There is no silver bullet. You need a methodical approach. This should start with a baseline assessment to understand the extent, impact and causes of tiredness and fatigue. From there you can amend policies, run education programmes, train key managers and look at other possible interventions.
In the organisation where we saw a risk of driver fatigue the site manager immediately introduced a policy for managers with long commutes whereby the company would pay for up to two nights of accommodation in a local hotel if that employee felt it would help them obtain better quality rest.
Running educational sessions for construction workers and managers is a great way to raise awareness and give staff the knowledge they need to make informed decisions around sleep and find better diagnosis and treatment pathways to address serious sleep issues. This is commonly done in conjunction with existing services such as occupational health and employee assistance programmes.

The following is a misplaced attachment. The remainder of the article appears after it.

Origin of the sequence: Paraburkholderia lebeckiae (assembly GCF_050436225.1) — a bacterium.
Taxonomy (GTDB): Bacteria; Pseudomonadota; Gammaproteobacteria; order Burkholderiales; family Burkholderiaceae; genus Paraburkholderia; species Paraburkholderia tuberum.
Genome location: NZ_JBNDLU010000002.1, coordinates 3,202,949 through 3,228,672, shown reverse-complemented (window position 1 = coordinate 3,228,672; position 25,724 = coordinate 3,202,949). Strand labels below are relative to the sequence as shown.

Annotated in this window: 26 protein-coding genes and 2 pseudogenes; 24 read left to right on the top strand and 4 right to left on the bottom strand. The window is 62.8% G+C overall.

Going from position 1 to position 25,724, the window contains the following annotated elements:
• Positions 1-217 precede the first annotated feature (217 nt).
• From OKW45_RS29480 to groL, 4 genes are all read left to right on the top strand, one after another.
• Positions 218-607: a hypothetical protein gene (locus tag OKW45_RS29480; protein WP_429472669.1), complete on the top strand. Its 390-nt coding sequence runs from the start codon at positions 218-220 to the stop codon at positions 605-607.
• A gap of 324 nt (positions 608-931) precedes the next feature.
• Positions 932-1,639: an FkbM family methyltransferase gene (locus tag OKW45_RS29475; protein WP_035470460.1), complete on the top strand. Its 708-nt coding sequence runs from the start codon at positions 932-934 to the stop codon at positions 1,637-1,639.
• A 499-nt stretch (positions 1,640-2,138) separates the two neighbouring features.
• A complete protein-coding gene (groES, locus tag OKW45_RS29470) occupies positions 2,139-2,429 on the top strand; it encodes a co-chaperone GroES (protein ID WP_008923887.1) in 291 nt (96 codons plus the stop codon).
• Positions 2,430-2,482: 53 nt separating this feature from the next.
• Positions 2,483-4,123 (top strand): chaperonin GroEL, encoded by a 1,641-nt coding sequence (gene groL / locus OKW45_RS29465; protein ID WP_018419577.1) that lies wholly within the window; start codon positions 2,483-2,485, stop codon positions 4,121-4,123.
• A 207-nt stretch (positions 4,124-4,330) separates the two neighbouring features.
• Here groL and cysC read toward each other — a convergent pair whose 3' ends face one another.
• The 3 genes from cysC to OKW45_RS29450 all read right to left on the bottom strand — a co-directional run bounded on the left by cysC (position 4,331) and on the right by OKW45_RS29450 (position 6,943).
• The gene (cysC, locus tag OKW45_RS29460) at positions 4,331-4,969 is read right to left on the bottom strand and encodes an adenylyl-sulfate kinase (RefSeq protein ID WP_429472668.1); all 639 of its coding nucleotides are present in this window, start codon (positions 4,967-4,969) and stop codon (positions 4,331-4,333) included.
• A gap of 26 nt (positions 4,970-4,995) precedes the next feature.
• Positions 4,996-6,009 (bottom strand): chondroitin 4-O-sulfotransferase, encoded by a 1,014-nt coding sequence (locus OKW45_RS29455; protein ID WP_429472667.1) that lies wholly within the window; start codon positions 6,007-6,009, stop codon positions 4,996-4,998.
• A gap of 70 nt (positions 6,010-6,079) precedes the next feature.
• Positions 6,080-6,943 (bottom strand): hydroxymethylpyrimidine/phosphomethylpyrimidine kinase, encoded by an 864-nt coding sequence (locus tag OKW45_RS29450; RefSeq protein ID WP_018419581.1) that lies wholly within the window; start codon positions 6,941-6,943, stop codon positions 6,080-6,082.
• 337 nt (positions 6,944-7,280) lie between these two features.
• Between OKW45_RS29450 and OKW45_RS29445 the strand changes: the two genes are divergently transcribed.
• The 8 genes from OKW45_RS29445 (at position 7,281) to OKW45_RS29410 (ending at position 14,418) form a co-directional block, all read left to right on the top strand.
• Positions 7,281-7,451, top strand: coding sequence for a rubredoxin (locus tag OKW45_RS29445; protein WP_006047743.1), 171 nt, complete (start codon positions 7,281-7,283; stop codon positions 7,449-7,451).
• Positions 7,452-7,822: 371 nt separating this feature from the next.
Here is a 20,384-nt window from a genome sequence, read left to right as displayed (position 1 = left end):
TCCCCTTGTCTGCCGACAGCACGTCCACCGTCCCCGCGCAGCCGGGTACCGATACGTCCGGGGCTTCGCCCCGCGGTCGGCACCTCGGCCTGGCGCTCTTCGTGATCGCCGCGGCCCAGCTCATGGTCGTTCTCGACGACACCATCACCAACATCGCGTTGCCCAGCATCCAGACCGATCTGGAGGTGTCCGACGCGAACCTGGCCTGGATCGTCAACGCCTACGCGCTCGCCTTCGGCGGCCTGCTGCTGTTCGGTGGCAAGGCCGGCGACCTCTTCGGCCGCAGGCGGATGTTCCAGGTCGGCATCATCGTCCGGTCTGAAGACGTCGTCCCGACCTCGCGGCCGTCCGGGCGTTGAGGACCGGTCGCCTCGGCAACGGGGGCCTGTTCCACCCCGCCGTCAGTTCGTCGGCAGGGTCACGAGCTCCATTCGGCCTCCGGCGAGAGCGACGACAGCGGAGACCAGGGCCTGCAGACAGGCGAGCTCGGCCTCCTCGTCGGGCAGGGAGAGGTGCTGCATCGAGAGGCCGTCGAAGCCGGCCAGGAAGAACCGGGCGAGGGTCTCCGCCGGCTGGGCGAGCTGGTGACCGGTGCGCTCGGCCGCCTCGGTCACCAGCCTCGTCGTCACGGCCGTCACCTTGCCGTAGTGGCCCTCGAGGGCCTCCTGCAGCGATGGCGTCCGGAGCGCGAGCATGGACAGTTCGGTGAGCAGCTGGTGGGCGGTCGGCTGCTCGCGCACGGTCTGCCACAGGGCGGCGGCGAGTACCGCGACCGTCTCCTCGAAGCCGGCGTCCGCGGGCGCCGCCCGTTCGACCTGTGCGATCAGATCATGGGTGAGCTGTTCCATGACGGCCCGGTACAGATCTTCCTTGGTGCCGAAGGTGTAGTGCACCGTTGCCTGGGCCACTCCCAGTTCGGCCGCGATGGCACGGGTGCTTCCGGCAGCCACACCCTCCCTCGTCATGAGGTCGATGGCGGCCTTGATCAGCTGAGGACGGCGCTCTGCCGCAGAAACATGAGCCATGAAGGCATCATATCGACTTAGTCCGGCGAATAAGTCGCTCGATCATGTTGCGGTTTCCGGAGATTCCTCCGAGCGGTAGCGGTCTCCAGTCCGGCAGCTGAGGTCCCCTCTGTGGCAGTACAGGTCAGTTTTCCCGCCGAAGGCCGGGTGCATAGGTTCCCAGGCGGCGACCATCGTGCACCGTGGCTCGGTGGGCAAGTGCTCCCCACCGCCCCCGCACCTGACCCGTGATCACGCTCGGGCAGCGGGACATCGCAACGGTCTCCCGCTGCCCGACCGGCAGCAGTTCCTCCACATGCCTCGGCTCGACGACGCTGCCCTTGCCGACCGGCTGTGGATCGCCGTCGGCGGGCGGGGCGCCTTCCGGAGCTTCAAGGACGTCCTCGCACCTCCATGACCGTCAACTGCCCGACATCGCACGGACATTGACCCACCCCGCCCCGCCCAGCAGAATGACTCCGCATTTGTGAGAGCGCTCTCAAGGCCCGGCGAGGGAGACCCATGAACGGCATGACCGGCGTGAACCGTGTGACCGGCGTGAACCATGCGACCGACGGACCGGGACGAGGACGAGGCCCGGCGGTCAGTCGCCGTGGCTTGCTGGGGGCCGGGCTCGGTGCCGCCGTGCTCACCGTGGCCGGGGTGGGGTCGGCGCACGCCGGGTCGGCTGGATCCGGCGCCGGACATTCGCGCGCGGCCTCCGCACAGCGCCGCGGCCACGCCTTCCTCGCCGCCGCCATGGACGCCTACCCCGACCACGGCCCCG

We’ve even seen initiatives such as banning energy drinks from canteens and providing decaf tea and coffee options in kitchenettes. There are free tools which can help identify shifts where the risk of fatigue increases. They are not perfect but are helpful and widely used.
I accept that changing the industry culture is going to take some time but if we want better decisions, fewer errors, better physical and mental health as well as reduced burnout then it’s a path worth heading down.
By Marcus de Guingand, Third Pillar of Health